3. Myeloma
Myeloma or multiple myeloma is a cancerous tumor that originates in the plasma cells of the bone marrow. Normal plasma cells are an important component of the immune system, as the immune system is made up of several types of cells that work together to fight disease and infection. For example, lymphocytes.

4. Leukemia
Leukemia is a type of blood cancer that affects around 5,000 people in Spain each year. Leukemia occurs when different cells become cancerous affecting the bone marrow. Although it might seem that leukemia and myeloma (explained in the previous point) are the same, in reality they are not.

You may even have more questions when you hear the name of a type of leukemia called myeloid leukemia. Well, multiple myeloma and myeloid leukemia involve different types of cells. Although the cells affected in leukemia are also generated in the bone marrow, these are not plasma cells.

Leukemias can be classified based on different criteria:

Based on its history: “de novo”, as there is no previous process; and “secondary”, when there is a previous process (for example, blood disease) that leads to leukemia.

Based on transformation and speed: “acute leukemia”, if the development is rapid; and “chronic leukemia”, that is, slowly progressing.

Depending on their place of origin: “lymphoblastic”, affect lymphocytes; and “myeloblastic” (myeloid or myelocytic), which affect the precursor cells of the myeloid series or red series, such as red blood cells and platelets.


5. Lymphoma
If there could be doubts between leukemia and myeloma, the terms lymphoma and leukemia can also be confusing. But leukemia is often called liquid cancer because it affects the blood, while lymphomas are known as solid cancers because they originate in the lymph nodes.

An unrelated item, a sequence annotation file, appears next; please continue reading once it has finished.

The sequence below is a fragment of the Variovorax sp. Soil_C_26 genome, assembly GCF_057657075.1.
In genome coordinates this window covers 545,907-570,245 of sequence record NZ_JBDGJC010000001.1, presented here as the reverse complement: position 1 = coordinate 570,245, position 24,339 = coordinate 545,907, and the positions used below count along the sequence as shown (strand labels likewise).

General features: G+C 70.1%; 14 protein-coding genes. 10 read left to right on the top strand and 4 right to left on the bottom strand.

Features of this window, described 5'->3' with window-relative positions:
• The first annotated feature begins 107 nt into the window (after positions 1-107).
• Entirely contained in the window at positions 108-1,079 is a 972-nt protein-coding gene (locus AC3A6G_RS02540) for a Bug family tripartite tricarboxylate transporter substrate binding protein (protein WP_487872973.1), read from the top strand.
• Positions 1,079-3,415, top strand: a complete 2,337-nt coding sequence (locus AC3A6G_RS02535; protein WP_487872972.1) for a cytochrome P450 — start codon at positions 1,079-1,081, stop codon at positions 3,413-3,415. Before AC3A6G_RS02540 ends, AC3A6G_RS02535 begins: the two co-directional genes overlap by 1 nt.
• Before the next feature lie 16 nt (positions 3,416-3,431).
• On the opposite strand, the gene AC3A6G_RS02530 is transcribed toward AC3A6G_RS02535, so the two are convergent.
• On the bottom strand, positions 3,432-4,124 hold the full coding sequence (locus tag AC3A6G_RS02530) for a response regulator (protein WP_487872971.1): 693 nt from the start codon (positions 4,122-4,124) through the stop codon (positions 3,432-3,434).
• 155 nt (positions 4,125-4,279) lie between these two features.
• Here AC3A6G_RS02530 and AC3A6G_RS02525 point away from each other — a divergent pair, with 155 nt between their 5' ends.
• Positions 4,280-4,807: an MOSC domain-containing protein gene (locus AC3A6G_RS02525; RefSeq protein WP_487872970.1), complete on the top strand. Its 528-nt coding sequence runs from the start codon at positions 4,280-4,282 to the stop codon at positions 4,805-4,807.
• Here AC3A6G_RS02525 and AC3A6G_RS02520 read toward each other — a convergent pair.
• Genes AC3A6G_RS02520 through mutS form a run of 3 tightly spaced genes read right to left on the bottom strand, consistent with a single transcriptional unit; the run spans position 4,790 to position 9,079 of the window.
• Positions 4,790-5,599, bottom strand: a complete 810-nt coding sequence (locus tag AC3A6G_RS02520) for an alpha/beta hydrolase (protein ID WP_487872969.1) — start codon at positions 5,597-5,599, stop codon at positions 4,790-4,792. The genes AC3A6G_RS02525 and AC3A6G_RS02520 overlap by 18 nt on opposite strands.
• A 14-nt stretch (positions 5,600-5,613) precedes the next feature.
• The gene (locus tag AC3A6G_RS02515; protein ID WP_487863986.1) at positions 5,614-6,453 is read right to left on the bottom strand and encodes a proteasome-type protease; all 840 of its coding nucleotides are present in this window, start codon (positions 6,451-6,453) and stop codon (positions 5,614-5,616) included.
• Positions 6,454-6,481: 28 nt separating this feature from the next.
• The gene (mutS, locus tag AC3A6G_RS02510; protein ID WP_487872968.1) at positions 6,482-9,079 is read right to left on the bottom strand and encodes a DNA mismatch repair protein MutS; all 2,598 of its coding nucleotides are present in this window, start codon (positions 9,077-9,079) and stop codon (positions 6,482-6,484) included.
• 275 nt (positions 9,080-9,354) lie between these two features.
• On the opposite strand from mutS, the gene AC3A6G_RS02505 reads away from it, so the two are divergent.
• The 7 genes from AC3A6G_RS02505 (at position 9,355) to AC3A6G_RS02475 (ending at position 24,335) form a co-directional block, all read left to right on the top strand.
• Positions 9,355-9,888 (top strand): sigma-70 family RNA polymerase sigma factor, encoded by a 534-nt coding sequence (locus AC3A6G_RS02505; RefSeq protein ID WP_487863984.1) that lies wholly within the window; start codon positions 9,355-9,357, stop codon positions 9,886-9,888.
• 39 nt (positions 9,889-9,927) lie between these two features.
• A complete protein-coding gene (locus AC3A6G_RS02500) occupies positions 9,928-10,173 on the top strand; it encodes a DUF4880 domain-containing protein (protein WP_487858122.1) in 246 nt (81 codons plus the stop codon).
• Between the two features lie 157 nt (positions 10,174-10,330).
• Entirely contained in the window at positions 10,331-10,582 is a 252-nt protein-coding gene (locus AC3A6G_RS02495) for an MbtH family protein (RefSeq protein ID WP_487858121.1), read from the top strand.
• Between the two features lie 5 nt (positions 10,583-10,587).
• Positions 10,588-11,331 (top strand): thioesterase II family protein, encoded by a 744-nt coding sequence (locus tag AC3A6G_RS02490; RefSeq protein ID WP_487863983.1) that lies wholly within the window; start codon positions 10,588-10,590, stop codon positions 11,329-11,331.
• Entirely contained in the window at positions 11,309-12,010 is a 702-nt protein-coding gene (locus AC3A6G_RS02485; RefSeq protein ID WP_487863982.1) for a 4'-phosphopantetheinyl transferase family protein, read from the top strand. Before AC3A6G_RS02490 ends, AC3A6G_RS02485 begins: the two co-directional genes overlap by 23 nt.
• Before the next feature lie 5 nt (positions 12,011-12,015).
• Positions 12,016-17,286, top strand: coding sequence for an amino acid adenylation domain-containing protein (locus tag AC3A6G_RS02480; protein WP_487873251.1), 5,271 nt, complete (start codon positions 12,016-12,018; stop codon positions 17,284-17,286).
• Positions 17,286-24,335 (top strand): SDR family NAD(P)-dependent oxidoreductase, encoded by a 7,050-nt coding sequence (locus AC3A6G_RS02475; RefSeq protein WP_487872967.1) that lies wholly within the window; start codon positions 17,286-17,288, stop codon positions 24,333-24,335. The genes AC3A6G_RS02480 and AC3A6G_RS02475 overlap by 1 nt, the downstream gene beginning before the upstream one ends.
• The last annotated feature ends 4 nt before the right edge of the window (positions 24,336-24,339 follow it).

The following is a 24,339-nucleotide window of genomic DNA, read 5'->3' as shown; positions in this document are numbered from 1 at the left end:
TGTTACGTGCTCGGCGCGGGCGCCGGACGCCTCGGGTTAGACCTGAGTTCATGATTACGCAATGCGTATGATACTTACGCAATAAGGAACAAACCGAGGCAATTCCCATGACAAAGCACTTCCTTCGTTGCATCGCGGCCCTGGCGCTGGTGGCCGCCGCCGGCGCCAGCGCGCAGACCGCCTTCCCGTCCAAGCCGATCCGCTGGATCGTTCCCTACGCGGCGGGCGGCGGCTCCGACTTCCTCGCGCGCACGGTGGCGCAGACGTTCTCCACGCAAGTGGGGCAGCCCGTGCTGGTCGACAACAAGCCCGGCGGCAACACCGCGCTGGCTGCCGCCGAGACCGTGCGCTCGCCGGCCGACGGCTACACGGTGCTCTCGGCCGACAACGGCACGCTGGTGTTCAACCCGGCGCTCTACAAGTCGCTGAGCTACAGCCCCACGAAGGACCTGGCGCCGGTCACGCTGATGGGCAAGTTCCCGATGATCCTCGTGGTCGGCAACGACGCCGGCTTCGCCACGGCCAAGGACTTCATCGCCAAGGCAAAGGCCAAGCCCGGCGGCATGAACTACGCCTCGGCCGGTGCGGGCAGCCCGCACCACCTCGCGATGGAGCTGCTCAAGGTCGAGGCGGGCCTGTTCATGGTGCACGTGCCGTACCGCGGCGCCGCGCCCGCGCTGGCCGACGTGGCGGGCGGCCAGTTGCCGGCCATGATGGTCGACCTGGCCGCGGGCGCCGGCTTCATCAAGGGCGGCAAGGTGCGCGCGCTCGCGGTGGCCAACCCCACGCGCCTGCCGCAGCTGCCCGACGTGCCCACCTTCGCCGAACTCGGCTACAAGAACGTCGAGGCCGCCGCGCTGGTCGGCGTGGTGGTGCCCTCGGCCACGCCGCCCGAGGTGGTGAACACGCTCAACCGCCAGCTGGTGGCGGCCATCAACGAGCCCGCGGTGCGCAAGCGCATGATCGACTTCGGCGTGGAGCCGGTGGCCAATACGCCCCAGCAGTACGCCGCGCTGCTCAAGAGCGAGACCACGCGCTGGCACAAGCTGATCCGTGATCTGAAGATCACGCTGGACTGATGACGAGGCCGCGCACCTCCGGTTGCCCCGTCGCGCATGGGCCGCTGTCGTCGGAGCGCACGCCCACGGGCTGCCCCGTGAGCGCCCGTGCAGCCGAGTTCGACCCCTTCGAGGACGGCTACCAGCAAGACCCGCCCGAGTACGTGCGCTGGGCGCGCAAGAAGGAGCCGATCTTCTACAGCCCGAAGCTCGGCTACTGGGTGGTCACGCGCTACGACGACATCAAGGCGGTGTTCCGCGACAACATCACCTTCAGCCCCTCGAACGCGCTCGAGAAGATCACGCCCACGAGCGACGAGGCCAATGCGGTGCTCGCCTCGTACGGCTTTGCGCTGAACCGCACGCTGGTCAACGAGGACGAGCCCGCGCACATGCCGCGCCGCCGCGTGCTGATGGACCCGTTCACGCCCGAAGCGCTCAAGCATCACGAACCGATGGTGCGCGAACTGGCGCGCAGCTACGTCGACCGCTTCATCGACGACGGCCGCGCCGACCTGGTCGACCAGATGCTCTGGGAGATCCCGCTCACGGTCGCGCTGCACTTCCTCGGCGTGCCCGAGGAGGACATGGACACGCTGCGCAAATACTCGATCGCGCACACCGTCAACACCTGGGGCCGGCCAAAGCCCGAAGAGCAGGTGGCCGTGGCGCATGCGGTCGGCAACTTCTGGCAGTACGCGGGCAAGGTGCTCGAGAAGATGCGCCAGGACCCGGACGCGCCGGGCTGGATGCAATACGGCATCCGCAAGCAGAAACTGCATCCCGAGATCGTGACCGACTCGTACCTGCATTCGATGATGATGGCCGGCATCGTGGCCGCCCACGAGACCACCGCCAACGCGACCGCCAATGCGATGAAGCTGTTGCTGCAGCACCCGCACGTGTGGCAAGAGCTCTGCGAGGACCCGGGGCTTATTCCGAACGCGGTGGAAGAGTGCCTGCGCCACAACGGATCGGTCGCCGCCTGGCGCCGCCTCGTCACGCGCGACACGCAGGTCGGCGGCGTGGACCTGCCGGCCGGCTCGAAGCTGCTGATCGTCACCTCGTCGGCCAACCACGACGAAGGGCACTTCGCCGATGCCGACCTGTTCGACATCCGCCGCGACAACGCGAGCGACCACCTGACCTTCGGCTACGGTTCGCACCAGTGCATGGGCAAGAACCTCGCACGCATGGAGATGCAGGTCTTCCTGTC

Lymphomas are classified in two ways: Hodgkin’s lymphoma and Non-Hodgkin’s lymphomas. These types of lymphomas are different in behavior, spread, and treatment.

6. Mixed types
These cancerous tumors are characterized by the presence of two or more carcinogenic components. They are rare and can be caused by a poor prognosis. A mixed-type cancer is, for example, carcinosarcoma, a mixture of carcinoma and sarcoma. That is, it is a cancer of the epithelial tissue and at the same time connective, bone, cartilaginous or fatty. However, there are other rare “mixed type cancers”, such as mixed mesodermal tumor, adenosquamous carcinoma or teratocarcinoma.

D) Types according to grade
Depending on the degree of evolution, cancer can be classified into 4 levels. The greater the differentiation or abnormality and the greater or lesser speed of evolution, the greater the number of degrees.

The grades of this classification, proposed by the World Health Organization (WHO), “should be considered as grades of malignancy and not as stages of malignancy, regardless of whether certain grade III or IV tumors are the result of a malignant transformation of a pre-existing tumor”, explains this institution. Therefore, according to the grade, the WHO classifies tumors in:

1. Low-grade or slowly evolving
According to whether or not they have a circumscribed character

Grade I: slow evolution and circumscribed limits. Better prognosis than grade II
Grade II: slowly evolving but with diffuse limits and imprecise extension. Lower prognosis than grade I
2. High grade and fast growing
According to the evolution of the prognosis and the degree of abnormality.


Grade III: Anaplastic foci (poorly differentiated or undifferentiated cells) give a grade III label to an existing tumor, that is, it was low grade.
Grade IV: it is the most serious and the undifferentiated cells occupy the entire large part or the entire tumor.